The Haiti government—which had replaced the military regime several years ago—oversaw the efforts, and—strange twist of fate, here—also agreed to finance part of the removal. A team of workers in Gonaïves worked long hours under the hot sun for five months to make sure that the material was correctly treated and that all of it left Haiti. The USDA monitored the treatment. It was completed in late March 2000.

The U.S. Department of Agriculture developed and supervised the protocol for treating the ash, and certified that it was safe for disposal in a landfill in the U.S. The NY Trade Waste Commission managed the U.S. financial contribution and the negotiations for a disposal site. (The dollar amounts contributed by the different U.S. agencies have not yet been reported.)

Finally, on April 5, 2000, the ash departed Gonaïves. It was eventually unloaded in the U.S. 17 days later and is being temporarily stored, awaiting transfer to a permanent storage place at a Waste Management site. Twelve years after its journey began, the waste has been “repatriated.”

 

On the Home Front

While the trade in toxic wastes is making the situation dreadful abroad, it is little better at home. U.S. domestic waterways are dangerously polluted by industrial wastes. The Environmental Protection Agency says that 40 percent of the nation’s waterways are too polluted for swimming or fishing. Mercury is one of the many toxins present in industrial waste shipped abroad for burning or burial that is now returning to pollute our domestic waters. It is a lethal poison with brutal effects on the nervous system, even in very low concentrations. Mercury poisoning causes deafness, loss of smell and taste, ulcers, mental deterioration, kidney damage, and death. In 1994, the state of New Jersey issued a public health notice warning residents not to eat bass, pickerel, or yellow bullhead catfish in 15 locations in the state, due to mercury contamination.

New Jersey Governor Christine Todd Whitman, like her counterparts in New York and elsewhere, has repeatedly minimized the reports of high levels of mercury and other toxins in the state’s waterways. In fact, it was only public outrage at the New Jersey Department of Energy Protection’s attempt to raise the standard for clean-up of chromium from 75 parts per million to a whopping 56,000 ppm—which would have redefined all 150 chromium contaminated sites in Jersey City as “clean,” with nary a change—that forced the Whitman administration to back down on that particular issue.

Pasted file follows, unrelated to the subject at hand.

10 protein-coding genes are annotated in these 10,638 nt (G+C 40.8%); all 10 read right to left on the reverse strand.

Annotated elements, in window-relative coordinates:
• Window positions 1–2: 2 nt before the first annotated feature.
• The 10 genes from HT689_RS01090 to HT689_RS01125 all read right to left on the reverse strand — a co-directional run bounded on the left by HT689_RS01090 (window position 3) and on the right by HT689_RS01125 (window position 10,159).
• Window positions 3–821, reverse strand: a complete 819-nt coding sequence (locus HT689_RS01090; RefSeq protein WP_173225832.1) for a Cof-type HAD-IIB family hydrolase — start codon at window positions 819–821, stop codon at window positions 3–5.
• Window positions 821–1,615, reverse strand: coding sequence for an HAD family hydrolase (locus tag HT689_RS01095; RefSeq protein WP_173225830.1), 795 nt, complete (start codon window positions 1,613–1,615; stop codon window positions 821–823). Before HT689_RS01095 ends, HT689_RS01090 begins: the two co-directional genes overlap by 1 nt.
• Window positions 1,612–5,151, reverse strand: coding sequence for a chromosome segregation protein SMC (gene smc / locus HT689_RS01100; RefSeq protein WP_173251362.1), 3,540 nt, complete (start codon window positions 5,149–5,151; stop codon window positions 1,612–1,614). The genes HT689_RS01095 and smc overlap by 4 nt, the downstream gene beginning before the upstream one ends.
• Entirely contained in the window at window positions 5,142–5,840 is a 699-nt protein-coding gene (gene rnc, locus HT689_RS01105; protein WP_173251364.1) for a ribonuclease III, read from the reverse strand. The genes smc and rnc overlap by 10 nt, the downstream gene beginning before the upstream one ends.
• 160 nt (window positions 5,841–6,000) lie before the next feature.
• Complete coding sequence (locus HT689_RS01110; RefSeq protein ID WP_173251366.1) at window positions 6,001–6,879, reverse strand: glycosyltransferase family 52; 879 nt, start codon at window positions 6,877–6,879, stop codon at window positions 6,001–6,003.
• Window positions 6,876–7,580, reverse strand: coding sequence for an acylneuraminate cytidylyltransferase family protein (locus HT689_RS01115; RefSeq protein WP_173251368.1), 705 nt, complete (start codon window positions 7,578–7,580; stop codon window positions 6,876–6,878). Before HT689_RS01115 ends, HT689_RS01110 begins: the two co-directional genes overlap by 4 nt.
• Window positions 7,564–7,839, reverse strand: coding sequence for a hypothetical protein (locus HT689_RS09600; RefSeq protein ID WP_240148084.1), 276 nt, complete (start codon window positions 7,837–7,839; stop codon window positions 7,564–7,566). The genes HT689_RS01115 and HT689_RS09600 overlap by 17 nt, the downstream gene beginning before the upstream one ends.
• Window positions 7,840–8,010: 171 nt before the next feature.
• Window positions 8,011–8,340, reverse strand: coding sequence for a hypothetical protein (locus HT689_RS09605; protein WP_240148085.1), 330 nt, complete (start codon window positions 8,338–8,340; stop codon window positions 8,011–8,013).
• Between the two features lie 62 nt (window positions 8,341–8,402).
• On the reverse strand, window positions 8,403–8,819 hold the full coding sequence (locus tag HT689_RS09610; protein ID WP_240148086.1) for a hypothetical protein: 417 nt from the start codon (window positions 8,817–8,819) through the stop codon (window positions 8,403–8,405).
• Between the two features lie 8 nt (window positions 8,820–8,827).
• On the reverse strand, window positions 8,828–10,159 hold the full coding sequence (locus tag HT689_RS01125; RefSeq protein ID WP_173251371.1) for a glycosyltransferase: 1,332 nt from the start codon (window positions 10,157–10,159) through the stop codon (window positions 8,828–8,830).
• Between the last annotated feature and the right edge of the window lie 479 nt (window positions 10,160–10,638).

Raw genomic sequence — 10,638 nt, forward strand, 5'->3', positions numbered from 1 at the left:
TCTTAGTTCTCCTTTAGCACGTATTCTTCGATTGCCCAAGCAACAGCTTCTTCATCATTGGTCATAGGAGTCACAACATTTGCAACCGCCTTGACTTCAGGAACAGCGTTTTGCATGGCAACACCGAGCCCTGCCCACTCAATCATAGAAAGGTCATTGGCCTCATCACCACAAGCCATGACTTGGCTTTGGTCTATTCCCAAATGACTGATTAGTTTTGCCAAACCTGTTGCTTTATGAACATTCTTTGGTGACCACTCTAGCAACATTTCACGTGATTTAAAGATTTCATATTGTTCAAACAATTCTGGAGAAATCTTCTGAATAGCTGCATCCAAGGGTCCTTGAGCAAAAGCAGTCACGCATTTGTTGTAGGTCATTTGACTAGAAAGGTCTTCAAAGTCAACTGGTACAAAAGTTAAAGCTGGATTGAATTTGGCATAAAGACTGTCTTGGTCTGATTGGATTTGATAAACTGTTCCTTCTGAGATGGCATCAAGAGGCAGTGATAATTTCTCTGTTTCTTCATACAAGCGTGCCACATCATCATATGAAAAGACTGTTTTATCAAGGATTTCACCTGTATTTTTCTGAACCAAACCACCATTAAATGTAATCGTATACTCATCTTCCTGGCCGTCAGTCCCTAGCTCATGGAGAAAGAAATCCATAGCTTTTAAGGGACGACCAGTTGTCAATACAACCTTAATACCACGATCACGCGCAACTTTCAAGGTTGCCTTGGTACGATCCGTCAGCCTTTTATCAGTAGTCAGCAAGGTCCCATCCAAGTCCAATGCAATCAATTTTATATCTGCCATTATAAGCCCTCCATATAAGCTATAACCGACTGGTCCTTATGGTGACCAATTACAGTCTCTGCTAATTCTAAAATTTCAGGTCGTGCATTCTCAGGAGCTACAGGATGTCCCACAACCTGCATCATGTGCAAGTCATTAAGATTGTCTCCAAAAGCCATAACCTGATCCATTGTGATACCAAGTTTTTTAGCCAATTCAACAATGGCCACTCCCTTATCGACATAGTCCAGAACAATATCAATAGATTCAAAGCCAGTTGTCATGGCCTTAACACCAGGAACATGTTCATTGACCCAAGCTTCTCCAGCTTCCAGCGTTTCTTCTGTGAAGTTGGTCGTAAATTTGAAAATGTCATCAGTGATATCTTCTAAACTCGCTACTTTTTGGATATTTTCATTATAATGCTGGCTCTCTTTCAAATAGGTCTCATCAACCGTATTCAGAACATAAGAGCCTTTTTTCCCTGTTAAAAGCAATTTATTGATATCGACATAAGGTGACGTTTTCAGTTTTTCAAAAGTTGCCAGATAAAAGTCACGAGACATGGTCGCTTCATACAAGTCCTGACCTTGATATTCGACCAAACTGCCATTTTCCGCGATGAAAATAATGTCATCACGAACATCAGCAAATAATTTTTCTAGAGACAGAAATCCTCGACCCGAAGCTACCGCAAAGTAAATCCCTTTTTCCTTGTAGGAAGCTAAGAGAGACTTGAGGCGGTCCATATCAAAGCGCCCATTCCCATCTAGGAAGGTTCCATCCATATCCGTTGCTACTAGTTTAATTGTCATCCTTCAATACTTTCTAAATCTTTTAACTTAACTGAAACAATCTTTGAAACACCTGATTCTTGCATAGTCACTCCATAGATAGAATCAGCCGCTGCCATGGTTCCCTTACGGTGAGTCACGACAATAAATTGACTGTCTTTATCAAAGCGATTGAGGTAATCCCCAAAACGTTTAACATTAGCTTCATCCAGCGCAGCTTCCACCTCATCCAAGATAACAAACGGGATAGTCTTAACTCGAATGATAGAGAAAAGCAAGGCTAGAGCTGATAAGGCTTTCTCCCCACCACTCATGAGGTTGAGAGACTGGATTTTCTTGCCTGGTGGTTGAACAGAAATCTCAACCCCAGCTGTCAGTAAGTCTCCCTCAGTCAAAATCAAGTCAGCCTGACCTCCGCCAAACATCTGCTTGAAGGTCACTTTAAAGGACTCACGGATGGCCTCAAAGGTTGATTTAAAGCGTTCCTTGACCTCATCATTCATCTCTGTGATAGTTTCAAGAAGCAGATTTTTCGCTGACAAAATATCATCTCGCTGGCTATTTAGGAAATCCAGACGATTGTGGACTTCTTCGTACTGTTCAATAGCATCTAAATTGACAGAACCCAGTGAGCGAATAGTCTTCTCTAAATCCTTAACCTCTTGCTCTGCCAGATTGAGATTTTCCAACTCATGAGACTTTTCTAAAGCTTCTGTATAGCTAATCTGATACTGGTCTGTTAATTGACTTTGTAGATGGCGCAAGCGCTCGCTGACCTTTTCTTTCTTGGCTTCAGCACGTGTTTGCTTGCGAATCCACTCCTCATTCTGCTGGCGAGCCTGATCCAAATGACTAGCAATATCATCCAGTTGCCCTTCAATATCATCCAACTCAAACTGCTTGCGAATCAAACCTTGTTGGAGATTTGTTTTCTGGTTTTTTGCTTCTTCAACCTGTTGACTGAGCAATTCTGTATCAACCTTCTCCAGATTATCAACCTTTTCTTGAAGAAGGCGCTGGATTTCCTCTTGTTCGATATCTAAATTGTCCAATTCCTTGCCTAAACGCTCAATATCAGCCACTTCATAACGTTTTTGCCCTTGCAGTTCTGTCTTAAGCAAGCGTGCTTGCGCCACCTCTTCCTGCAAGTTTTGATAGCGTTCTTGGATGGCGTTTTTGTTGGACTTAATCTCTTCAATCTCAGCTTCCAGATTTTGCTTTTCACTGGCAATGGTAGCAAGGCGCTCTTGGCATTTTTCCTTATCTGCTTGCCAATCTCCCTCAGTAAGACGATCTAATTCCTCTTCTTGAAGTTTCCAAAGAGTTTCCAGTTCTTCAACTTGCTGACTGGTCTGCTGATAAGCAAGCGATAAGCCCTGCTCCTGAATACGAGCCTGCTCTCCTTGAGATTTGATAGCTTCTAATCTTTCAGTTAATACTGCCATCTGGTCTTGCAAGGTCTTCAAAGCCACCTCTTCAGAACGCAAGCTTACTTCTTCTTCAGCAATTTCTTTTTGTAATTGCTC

Out of 56 lakes, reservoirs, and streams tested in New Jersey 32 of them contain elevated levels of mercury in fish. The amounts discovered were between 1 part per million and 8.9 ppm—higher than any levels ever recorded by the U.S. Environmental Protection Agency and extremely dangerous for human consumption.

New Jersey has the second highest incidence of breast cancer and the highest death rate from all cancers of any state in the country. Governor Whitman’s response was to eliminate 250 jobs in the Department of Environmental Protection.

A similar study by the New York Department of Health (in 1994) found a 62 percent increase in breast cancer cases among women who lived within half-a-mile of chemical, petroleum, and rubber product plants.